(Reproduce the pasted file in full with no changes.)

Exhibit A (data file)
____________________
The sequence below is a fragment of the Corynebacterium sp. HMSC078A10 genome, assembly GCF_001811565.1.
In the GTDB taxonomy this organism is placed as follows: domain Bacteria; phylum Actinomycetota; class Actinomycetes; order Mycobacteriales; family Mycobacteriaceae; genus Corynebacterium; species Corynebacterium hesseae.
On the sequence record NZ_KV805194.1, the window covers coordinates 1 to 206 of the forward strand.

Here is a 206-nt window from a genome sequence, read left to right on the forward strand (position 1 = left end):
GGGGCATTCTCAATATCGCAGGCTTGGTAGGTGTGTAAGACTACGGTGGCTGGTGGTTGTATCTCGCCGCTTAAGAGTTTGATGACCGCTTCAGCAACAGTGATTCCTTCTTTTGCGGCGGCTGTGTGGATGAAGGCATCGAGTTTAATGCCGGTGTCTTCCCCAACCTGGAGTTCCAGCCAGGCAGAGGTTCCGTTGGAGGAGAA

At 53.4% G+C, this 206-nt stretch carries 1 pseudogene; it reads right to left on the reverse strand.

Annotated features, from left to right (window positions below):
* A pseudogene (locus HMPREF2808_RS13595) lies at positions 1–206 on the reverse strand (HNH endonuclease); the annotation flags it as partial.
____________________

The sequence below is a fragment of the Corynebacterium sp. HMSC078A10 genome, assembly GCF_001811565.1.
In the GTDB taxonomy this organism is placed as follows: domain Bacteria; phylum Actinomycetota; class Actinomycetes; order Mycobacteriales; family Mycobacteriaceae; genus Corynebacterium; species Corynebacterium hesseae.
On the sequence record NZ_KV805194.1, the window covers coordinates 1 to 206 of the forward strand.

Here is a 206-nt window from a genome sequence, read left to right on the forward strand (position 1 = left end):
GGGGCATTCTCAATATCGCAGGCTTGGTAGGTGTGTAAGACTACGGTGGCTGGTGGTTGTATCTCGCCGCTTAAGAGTTTGATGACCGCTTCAGCAACAGTGATTCCTTCTTTTGCGGCGGCTGTGTGGATGAAGGCATCGAGTTTAATGCCGGTGTCTTCCCCAACCTGGAGTTCCAGCCAGGCAGAGGTTCCGTTGGAGGAGAA

At 53.4% G+C, this 206-nt stretch carries 1 pseudogene; it reads right to left on the reverse strand.

Annotated features, from left to right (window positions below):
* A pseudogene (locus HMPREF2808_RS13595) lies at positions 1–206 on the reverse strand (HNH endonuclease); the annotation flags it as partial.